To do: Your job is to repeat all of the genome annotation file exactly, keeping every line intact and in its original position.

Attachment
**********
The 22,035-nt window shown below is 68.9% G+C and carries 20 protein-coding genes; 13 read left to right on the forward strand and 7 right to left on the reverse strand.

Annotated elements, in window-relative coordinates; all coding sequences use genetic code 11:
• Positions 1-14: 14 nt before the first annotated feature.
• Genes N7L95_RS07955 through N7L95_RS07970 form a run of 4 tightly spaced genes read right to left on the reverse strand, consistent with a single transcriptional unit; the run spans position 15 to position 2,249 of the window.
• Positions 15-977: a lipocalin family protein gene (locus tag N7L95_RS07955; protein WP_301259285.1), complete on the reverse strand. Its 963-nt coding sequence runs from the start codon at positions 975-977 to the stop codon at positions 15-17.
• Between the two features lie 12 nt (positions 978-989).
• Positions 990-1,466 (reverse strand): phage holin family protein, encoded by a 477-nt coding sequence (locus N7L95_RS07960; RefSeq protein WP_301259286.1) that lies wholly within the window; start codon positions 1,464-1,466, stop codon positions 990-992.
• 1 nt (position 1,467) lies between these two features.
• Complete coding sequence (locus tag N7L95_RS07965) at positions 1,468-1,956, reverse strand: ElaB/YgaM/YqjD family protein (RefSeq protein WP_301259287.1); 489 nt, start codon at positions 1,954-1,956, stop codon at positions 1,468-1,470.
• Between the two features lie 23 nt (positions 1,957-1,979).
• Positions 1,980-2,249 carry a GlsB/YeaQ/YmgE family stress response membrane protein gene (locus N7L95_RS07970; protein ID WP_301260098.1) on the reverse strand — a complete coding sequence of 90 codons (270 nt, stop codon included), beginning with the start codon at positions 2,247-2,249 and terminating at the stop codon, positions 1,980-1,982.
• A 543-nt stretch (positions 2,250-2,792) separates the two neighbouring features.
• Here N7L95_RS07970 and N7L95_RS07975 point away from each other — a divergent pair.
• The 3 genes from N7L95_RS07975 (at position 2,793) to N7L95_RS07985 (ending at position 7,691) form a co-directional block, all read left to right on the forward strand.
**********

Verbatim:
The 22,035-nt window shown below is 68.9% G+C and carries 20 protein-coding genes; 13 read left to right on the forward strand and 7 right to left on the reverse strand.

Annotated elements, in window-relative coordinates; all coding sequences use genetic code 11:
• Positions 1-14: 14 nt before the first annotated feature.
• Genes N7L95_RS07955 through N7L95_RS07970 form a run of 4 tightly spaced genes read right to left on the reverse strand, consistent with a single transcriptional unit; the run spans position 15 to position 2,249 of the window.
• Positions 15-977: a lipocalin family protein gene (locus tag N7L95_RS07955; protein WP_301259285.1), complete on the reverse strand. Its 963-nt coding sequence runs from the start codon at positions 975-977 to the stop codon at positions 15-17.
• Between the two features lie 12 nt (positions 978-989).
• Positions 990-1,466 (reverse strand): phage holin family protein, encoded by a 477-nt coding sequence (locus N7L95_RS07960; RefSeq protein WP_301259286.1) that lies wholly within the window; start codon positions 1,464-1,466, stop codon positions 990-992.
• 1 nt (position 1,467) lies between these two features.
• Complete coding sequence (locus tag N7L95_RS07965) at positions 1,468-1,956, reverse strand: ElaB/YgaM/YqjD family protein (RefSeq protein WP_301259287.1); 489 nt, start codon at positions 1,954-1,956, stop codon at positions 1,468-1,470.
• Between the two features lie 23 nt (positions 1,957-1,979).
• Positions 1,980-2,249 carry a GlsB/YeaQ/YmgE family stress response membrane protein gene (locus N7L95_RS07970; protein ID WP_301260098.1) on the reverse strand — a complete coding sequence of 90 codons (270 nt, stop codon included), beginning with the start codon at positions 2,247-2,249 and terminating at the stop codon, positions 1,980-1,982.
• A 543-nt stretch (positions 2,250-2,792) separates the two neighbouring features.
• Here N7L95_RS07970 and N7L95_RS07975 point away from each other — a divergent pair.
• The 3 genes from N7L95_RS07975 (at position 2,793) to N7L95_RS07985 (ending at position 7,691) form a co-directional block, all read left to right on the forward strand.